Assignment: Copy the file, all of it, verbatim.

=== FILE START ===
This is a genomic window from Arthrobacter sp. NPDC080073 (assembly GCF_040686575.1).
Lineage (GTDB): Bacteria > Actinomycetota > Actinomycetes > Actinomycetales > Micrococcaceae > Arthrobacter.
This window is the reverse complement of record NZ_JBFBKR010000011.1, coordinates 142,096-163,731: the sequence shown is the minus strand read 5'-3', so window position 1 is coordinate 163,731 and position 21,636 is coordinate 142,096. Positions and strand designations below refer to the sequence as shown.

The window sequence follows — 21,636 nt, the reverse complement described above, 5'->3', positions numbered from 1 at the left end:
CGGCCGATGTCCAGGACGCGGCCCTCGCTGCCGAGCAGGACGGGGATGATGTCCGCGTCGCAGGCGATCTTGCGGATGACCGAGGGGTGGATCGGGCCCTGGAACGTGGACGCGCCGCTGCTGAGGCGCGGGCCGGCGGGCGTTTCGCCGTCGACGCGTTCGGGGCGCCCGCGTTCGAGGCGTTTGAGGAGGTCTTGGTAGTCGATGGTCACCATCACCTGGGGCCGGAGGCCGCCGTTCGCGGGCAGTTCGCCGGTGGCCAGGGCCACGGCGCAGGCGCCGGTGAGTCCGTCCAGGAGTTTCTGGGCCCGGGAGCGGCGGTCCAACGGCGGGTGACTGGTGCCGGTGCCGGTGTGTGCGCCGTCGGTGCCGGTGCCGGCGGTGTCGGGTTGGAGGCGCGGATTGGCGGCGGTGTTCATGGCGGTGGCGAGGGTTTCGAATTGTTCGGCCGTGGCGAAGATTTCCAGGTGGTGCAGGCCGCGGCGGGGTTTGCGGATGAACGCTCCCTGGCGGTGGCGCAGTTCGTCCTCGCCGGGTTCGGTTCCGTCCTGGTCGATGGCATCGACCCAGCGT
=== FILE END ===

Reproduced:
This is a genomic window from Arthrobacter sp. NPDC080073 (assembly GCF_040686575.1).
Lineage (GTDB): Bacteria > Actinomycetota > Actinomycetes > Actinomycetales > Micrococcaceae > Arthrobacter.
This window is the reverse complement of record NZ_JBFBKR010000011.1, coordinates 142,096-163,731: the sequence shown is the minus strand read 5'-3', so window position 1 is coordinate 163,731 and position 21,636 is coordinate 142,096. Positions and strand designations below refer to the sequence as shown.

The window sequence follows — 21,636 nt, the reverse complement described above, 5'->3', positions numbered from 1 at the left end:
CGGCCGATGTCCAGGACGCGGCCCTCGCTGCCGAGCAGGACGGGGATGATGTCCGCGTCGCAGGCGATCTTGCGGATGACCGAGGGGTGGATCGGGCCCTGGAACGTGGACGCGCCGCTGCTGAGGCGCGGGCCGGCGGGCGTTTCGCCGTCGACGCGTTCGGGGCGCCCGCGTTCGAGGCGTTTGAGGAGGTCTTGGTAGTCGATGGTCACCATCACCTGGGGCCGGAGGCCGCCGTTCGCGGGCAGTTCGCCGGTGGCCAGGGCCACGGCGCAGGCGCCGGTGAGTCCGTCCAGGAGTTTCTGGGCCCGGGAGCGGCGGTCCAACGGCGGGTGACTGGTGCCGGTGCCGGTGTGTGCGCCGTCGGTGCCGGTGCCGGCGGTGTCGGGTTGGAGGCGCGGATTGGCGGCGGTGTTCATGGCGGTGGCGAGGGTTTCGAATTGTTCGGCCGTGGCGAAGATTTCCAGGTGGTGCAGGCCGCGGCGGGGTTTGCGGATGAACGCTCCCTGGCGGTGGCGCAGTTCGTCCTCGCCGGGTTCGGTTCCGTCCTGGTCGATGGCATCGACCCAGCGT